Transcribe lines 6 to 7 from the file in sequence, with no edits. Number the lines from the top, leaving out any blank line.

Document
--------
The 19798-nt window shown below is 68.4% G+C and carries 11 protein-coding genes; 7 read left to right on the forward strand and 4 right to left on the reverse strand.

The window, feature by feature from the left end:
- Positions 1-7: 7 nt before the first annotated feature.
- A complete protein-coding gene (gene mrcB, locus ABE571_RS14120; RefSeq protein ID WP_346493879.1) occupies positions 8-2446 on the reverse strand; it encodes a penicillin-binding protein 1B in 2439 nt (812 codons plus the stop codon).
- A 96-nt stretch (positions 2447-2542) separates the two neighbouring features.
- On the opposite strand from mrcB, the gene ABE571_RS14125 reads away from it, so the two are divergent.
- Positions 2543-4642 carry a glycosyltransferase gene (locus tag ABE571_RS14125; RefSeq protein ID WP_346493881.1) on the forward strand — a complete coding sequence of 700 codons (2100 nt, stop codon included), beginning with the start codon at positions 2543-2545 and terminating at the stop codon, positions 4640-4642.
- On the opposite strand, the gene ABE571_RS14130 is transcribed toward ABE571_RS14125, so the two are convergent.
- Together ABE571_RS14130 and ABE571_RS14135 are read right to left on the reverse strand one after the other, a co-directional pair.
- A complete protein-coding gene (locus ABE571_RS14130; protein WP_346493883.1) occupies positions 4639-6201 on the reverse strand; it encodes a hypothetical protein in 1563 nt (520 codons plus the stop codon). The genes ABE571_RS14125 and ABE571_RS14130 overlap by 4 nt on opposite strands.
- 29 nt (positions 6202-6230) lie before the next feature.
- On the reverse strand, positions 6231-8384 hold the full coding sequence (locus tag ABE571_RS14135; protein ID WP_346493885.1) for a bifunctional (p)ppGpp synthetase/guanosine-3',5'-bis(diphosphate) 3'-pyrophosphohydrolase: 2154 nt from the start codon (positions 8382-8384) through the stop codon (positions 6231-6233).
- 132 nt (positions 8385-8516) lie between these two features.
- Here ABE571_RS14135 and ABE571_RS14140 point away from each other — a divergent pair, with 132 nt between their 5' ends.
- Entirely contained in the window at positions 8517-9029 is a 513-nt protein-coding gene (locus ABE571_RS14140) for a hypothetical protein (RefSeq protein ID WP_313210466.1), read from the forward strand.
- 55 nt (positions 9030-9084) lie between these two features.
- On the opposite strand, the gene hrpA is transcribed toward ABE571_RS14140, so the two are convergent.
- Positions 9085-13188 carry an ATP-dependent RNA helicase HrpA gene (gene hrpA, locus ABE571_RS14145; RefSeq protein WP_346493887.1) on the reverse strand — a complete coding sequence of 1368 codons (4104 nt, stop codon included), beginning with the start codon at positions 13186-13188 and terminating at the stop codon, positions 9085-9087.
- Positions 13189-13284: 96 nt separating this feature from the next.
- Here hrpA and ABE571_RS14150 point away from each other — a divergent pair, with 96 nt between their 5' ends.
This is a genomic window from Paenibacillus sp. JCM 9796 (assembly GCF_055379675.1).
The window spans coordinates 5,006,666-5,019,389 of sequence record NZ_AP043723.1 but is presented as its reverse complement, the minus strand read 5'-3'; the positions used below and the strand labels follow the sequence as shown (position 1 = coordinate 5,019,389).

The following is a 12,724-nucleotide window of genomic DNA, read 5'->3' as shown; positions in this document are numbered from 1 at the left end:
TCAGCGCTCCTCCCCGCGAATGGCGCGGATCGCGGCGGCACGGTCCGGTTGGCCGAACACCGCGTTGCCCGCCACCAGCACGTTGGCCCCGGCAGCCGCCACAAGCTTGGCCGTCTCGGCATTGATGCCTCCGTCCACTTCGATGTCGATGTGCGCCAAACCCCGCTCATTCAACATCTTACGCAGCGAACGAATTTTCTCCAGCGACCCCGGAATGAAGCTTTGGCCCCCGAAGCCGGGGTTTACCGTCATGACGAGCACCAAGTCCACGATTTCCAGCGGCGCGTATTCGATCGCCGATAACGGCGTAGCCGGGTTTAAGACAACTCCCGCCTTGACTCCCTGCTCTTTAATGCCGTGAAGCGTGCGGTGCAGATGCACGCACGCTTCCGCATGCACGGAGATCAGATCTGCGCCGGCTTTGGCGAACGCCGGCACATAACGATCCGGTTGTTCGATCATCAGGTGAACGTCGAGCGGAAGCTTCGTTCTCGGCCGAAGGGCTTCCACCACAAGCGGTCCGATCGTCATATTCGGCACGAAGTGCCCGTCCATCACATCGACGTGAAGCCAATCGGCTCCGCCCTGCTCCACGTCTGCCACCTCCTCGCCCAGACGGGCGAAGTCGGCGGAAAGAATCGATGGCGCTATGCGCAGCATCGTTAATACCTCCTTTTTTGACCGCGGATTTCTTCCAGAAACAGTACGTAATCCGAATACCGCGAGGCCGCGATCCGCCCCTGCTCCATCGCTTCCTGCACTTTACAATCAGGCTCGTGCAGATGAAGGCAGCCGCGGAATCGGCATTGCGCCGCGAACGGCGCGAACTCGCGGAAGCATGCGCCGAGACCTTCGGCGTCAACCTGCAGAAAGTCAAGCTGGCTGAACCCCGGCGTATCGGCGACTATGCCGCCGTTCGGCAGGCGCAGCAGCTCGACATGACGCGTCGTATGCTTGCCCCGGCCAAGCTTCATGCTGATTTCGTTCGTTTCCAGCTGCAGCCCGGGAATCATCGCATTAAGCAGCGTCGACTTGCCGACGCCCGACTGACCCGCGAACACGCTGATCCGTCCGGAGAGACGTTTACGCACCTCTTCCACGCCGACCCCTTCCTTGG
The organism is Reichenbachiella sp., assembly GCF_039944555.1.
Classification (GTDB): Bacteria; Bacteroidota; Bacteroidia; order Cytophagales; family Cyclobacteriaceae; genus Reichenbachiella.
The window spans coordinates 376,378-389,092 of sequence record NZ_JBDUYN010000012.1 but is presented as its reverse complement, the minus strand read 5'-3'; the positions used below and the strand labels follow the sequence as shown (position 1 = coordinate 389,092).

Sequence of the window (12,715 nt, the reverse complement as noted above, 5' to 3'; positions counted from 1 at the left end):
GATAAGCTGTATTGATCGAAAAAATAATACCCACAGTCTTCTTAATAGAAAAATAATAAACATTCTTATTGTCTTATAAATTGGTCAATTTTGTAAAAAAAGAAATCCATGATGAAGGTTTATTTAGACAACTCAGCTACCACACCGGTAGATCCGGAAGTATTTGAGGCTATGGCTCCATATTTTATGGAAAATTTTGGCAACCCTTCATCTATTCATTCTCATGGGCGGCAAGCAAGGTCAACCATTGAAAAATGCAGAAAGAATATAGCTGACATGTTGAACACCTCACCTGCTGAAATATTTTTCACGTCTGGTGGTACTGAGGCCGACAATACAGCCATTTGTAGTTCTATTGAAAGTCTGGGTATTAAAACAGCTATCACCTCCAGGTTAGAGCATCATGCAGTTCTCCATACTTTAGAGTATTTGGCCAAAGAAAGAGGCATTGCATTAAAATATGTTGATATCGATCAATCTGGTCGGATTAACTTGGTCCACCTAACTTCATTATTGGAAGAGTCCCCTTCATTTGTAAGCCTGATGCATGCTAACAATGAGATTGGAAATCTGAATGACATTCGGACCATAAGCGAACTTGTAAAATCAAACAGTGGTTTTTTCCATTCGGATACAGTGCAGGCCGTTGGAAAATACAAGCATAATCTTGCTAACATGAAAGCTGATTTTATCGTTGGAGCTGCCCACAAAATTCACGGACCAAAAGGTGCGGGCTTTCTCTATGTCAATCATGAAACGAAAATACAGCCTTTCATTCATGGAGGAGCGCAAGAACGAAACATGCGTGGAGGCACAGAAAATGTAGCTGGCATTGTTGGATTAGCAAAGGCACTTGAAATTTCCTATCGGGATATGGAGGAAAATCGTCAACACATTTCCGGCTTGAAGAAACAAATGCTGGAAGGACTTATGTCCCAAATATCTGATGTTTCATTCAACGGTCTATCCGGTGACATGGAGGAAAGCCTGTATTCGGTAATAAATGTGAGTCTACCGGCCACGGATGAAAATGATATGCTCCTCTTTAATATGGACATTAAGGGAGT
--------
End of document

- On the opposite strand from mrcB, the gene ABE571_RS14125 reads away from it, so the two are divergent.
- Positions 2543-4642 carry a glycosyltransferase gene (locus tag ABE571_RS14125; RefSeq protein ID WP_346493881.1) on the forward strand — a complete coding sequence of 700 codons (2100 nt, stop codon included), beginning with the start codon at positions 2543-2545 and terminating at the stop codon, positions 4640-4642.